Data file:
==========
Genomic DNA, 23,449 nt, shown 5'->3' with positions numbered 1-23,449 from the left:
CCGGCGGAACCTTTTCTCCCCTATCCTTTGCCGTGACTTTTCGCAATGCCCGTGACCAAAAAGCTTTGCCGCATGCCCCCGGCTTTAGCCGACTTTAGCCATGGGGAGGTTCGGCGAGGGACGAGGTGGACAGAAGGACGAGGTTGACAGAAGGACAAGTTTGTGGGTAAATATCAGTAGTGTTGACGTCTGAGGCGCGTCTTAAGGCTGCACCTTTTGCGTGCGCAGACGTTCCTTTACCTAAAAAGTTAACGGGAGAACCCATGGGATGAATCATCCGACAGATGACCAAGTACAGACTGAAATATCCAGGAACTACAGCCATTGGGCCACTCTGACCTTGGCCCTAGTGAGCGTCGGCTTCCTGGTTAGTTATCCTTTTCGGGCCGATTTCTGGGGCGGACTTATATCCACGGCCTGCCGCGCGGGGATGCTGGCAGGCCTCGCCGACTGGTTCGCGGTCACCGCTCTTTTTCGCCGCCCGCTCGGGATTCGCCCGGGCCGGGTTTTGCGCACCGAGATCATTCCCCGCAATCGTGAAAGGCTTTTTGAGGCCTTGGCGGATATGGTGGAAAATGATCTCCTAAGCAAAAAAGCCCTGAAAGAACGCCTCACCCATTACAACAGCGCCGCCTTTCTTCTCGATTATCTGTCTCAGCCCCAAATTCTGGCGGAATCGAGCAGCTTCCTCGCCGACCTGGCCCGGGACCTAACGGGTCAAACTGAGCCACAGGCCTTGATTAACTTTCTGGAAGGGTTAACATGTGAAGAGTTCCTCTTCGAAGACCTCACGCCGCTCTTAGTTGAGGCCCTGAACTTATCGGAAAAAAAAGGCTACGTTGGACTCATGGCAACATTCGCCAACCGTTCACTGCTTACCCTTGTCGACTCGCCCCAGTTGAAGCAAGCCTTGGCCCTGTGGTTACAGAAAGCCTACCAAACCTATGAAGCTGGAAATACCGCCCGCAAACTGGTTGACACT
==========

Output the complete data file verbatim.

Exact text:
Genomic DNA, 23,449 nt, shown 5'->3' with positions numbered 1-23,449 from the left:
CCGGCGGAACCTTTTCTCCCCTATCCTTTGCCGTGACTTTTCGCAATGCCCGTGACCAAAAAGCTTTGCCGCATGCCCCCGGCTTTAGCCGACTTTAGCCATGGGGAGGTTCGGCGAGGGACGAGGTGGACAGAAGGACGAGGTTGACAGAAGGACAAGTTTGTGGGTAAATATCAGTAGTGTTGACGTCTGAGGCGCGTCTTAAGGCTGCACCTTTTGCGTGCGCAGACGTTCCTTTACCTAAAAAGTTAACGGGAGAACCCATGGGATGAATCATCCGACAGATGACCAAGTACAGACTGAAATATCCAGGAACTACAGCCATTGGGCCACTCTGACCTTGGCCCTAGTGAGCGTCGGCTTCCTGGTTAGTTATCCTTTTCGGGCCGATTTCTGGGGCGGACTTATATCCACGGCCTGCCGCGCGGGGATGCTGGCAGGCCTCGCCGACTGGTTCGCGGTCACCGCTCTTTTTCGCCGCCCGCTCGGGATTCGCCCGGGCCGGGTTTTGCGCACCGAGATCATTCCCCGCAATCGTGAAAGGCTTTTTGAGGCCTTGGCGGATATGGTGGAAAATGATCTCCTAAGCAAAAAAGCCCTGAAAGAACGCCTCACCCATTACAACAGCGCCGCCTTTCTTCTCGATTATCTGTCTCAGCCCCAAATTCTGGCGGAATCGAGCAGCTTCCTCGCCGACCTGGCCCGGGACCTAACGGGTCAAACTGAGCCACAGGCCTTGATTAACTTTCTGGAAGGGTTAACATGTGAAGAGTTCCTCTTCGAAGACCTCACGCCGCTCTTAGTTGAGGCCCTGAACTTATCGGAAAAAAAAGGCTACGTTGGACTCATGGCAACATTCGCCAACCGTTCACTGCTTACCCTTGTCGACTCGCCCCAGTTGAAGCAAGCCTTGGCCCTGTGGTTACAGAAAGCCTACCAAACCTATGAAGCTGGAAATACCGCCCGCAAACTGGTTGACACT